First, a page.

Hi,

I am looking for help in solving a problem that crept up in my doctoral thesis.

Let f be a pdf, twice differentiable and F its cdf. Both are defined over $\displaystyle \mathbb{R}^+$.

I wish to prove that

$\displaystyle \frac{F(x)}{f(x)}f'(x) - 2f((x)<0$ (1).

I wish to prove it for all functions f which are IFR in the sense developed by Richard E. Barlow and Franck Proschan in their book Mathematical theory of reliability - Google Book Search.

When a pdf is IFR, then $\displaystyle r(x)=\frac{f(x)}{(1-F(x))}$ is weakly increasing. This, of course, leads to $\displaystyle r'(x) \geq 0$.

So that we can write

$\displaystyle f'(x)(1-F(x)) + f^2(x) \geq 0 \Rightarrow F(x)f'(x) - f^2(x) \leq f'(x).$ (2)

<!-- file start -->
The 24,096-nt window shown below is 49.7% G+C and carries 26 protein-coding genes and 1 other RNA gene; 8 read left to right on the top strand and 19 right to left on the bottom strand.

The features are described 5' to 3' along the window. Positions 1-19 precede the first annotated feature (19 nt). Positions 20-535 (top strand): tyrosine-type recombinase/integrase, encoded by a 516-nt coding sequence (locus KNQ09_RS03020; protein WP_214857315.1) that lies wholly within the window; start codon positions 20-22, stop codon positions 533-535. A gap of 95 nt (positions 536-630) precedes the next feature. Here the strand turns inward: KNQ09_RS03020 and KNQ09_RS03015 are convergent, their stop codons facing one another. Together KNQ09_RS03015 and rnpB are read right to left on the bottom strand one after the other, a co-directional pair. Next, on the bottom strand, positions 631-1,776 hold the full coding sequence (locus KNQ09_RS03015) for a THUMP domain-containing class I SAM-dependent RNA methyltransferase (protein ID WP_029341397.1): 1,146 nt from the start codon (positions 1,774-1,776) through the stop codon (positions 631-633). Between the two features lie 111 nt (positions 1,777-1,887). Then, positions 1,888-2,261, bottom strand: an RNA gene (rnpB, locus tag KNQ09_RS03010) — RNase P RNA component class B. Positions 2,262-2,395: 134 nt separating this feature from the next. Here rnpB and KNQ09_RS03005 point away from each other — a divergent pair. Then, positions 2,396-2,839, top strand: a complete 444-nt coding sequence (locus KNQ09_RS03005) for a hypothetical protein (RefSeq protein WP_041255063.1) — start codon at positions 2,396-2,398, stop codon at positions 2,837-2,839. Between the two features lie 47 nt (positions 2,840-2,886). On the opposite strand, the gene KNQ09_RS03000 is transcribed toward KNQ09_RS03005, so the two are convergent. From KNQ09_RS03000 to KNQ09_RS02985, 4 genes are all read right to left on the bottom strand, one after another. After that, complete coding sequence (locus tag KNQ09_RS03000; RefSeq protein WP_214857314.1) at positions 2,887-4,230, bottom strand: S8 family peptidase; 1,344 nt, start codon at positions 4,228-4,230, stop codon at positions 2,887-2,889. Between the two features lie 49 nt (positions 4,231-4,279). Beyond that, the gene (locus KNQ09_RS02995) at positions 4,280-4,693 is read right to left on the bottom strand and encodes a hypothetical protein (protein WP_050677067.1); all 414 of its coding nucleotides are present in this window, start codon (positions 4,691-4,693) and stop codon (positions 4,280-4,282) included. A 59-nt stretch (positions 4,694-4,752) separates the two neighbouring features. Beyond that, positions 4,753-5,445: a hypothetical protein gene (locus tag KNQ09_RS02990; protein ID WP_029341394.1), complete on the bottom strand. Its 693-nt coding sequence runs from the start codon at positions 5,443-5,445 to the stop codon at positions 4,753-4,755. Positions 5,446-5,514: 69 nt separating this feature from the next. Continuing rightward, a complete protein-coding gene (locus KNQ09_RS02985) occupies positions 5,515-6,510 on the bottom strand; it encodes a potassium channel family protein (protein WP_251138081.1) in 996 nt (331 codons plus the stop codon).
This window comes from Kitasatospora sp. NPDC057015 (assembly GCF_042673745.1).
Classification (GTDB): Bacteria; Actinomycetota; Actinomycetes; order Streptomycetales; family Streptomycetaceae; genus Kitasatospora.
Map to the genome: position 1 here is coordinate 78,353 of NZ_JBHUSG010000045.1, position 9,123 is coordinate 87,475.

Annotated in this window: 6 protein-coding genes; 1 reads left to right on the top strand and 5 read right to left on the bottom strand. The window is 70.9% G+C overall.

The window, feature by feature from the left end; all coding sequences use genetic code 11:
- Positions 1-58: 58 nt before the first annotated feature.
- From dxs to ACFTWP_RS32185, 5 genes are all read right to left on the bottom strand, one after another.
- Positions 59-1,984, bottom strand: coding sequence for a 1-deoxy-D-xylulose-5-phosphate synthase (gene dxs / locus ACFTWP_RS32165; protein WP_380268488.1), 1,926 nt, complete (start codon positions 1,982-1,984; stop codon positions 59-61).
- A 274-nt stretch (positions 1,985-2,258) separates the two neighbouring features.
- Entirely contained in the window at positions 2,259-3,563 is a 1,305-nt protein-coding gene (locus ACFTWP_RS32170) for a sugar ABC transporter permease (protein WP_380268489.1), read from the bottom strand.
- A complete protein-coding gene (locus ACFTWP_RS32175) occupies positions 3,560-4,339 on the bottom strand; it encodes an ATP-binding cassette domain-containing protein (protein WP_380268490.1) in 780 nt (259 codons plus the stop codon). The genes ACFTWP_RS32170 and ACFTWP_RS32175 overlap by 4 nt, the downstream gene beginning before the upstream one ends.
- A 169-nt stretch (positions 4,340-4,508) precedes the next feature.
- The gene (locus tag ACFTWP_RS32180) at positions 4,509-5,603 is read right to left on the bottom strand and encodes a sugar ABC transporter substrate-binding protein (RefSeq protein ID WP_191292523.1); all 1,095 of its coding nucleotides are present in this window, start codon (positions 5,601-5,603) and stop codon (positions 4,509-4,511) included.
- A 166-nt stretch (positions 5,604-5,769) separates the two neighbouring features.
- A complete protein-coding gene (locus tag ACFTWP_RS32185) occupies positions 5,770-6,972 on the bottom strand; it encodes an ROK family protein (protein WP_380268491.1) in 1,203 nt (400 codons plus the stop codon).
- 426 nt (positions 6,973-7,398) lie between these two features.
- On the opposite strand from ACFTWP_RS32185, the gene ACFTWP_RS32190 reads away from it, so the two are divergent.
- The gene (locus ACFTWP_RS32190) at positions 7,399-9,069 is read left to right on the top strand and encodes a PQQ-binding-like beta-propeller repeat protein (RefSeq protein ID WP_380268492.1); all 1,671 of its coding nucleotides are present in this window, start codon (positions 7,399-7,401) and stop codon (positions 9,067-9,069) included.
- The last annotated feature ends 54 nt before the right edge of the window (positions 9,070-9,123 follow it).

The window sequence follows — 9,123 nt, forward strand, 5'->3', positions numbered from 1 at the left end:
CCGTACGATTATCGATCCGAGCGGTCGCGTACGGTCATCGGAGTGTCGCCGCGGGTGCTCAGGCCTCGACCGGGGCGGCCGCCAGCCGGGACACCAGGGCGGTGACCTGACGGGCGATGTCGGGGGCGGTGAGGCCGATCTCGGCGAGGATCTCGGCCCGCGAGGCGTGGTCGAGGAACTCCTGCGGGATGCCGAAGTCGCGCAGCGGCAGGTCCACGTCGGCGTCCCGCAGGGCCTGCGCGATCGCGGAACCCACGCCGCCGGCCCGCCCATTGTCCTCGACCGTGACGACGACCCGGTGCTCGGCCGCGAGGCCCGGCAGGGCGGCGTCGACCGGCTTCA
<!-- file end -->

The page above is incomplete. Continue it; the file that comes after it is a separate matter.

Now (1) can also be written $\displaystyle F(x)f'(x) - f^2(x) < f^2(x)$. (3)

(3) is true if f is IFR and if $\displaystyle f'(x)<f^2(x)$.

What happens when $\displaystyle f'(x) \geq f^2(x)$?

If $\displaystyle f'(x) \geq f^2(x)$, f'(x) is always positive because f is a pdf. So f is increasing over $\displaystyle \mathbb{R}^+$.

If there exists a $\displaystyle x_0$ such that $\displaystyle f'(x_0)=0$, then f exhibits a maximum at that point. but f being a pdf, that means that $\displaystyle f(x_0) \neq 0$, which contradicts the hypothesis unless f is the null function, which we discard. So $\displaystyle \forall x \in \mathbb{R}^+, f'(x) >0$. Hence f is striclty increasing. But by definition of F, $\displaystyle \int_0^{\infty} f(t)dt =1$.

My hunch is that this last equality contradicts the fact that f is strictly increasing and positive.

Is this the case and can we then say that if f is IFR then $\displaystyle f'(x)<f^2(x)$ and so (1) is true when f is IFR?

If that is so, then I have have won my day.

Any help on this problem would be very much appreciated!

Thank you.